Subscribe to The Horn Book

>Listen to the children!

>Maybe Sherry Jones, whose The Jewel of Medina was cancelled by Ballantine for fear of Muslim terrorist rage, was just working with the wrong division of Random House. The copyright page of each fall 08 Random House ARC I’ve received states “Random House Children’s Books supports the First Amendment and celebrates the right to read.”

Roger Sutton About Roger Sutton

Roger Sutton has been the editor in chief of The Horn Book, Inc, since 1996. He was previously editor of The Bulletin of the Center for Children's Books and a children's and young adult librarian. He received his M.A. in library science from the University of Chicago in 1982 and a B.A. from Pitzer College in 1978. Follow him on Twitter: @RogerReads.



  1. Anonymous says:

    >True, but having worked at Penguin around the time of Rushdie, I can say it is no picnic walking into a building where you don’t feel safe. Even years afterward there were bomb sniffing dogs in the lobby. I am sure it was worse for some of the booksellers.

  2. Roger Sutton says:

    >What’s ironic is that Denise Spellberg, who “warned” Muslims (and Random House) about the book, promotes the idea that offended Muslims are dangerous Muslims. And then she does her best to make sure they’re offended. Wackjob.

  3. Anonymous says:

    >Ballantine=the Spain of publishing.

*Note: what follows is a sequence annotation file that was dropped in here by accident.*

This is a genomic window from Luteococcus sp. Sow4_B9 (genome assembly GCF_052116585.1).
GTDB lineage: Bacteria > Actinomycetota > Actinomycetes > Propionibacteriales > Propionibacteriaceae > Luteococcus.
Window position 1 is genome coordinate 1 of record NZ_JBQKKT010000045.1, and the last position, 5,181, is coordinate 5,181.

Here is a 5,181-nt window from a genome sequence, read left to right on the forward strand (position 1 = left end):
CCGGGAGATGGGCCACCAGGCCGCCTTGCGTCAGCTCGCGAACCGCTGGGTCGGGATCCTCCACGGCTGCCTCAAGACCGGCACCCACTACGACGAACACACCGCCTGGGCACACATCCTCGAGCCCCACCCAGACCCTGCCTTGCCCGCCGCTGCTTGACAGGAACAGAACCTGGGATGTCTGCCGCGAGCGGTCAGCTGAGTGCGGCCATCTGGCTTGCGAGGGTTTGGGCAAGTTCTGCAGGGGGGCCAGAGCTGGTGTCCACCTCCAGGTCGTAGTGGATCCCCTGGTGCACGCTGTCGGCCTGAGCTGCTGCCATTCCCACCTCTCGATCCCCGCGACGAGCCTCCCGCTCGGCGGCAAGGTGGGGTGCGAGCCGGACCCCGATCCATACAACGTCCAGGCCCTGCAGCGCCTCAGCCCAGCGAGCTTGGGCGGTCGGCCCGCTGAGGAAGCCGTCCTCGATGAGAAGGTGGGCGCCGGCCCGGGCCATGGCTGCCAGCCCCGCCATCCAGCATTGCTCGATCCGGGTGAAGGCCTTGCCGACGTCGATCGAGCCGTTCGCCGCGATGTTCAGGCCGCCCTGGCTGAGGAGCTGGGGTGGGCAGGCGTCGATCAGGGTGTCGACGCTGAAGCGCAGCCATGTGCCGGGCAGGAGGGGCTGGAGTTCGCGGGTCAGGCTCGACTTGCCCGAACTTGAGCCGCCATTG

4. Anonymous says:


  5. Anonymous says:

    >I like Stanley Fish but in this instance I think he raises a point that is beside the point. So this isn’t censorship. Granted and he’s exactly right, but who cares? The point is that a major American publisher is giving a gang of murderous, medieval-minded, fanatics veto power over what they will publish.

  6. Roger Sutton says:

    >I would put a finer point on the last Anon’s pencil: the gang of murderous fanatics was in this case one non-Muslim academic from Texas.

  7. Anonymous says:

    >In a sense, yes. But Ballantine wasn’t worried about Denise Spellberg driving up from Austin in a rage. They were worried because (to quote the Random House e-mail quoted in the WSJ piece):

    “She thinks there is a very real possibility of major danger for the building and staff and widespread violence,” Ms. Garrett wrote. “Denise says it is ‘a declaration of war . . . explosive stuff . . . a national security issue.’ Thinks it will be far more controversial than the satanic verses and the Danish cartoons. Does not know if the author and Ballantine folks are clueless or calculating, but thinks the book should be withdrawn ASAP.”

    Denise’s predictive abilities are of course anyone’s guess. But she was never the threat.

  8. Roger Sutton says:

    >If Party A tells me Party B is going to blow me up unless I do what Party A wants (and then goes and tells Party B to blow me up) I’m gonna worry about A.

Comment Policy:
  1. Be respectful, and do not attack the author, people mentioned in the article, or other commenters. Take on the idea, not the messenger.
  2. Don't use obscene, profane, or vulgar language.
  3. Stay on point. Comments that stray from the topic at hand may be deleted.

We are not able to monitor every comment that comes through (though some comments with links to multiple URLs are held for spam-check moderation by the system). If you see something objectionable, please let us know. Once a comment has been flagged, a staff member will investigate.

We accept clean XHTML in comments, but don't overdo it and please limit the number of links submitted in your comment. For more info, see the full Terms of Use.

Speak Your Mind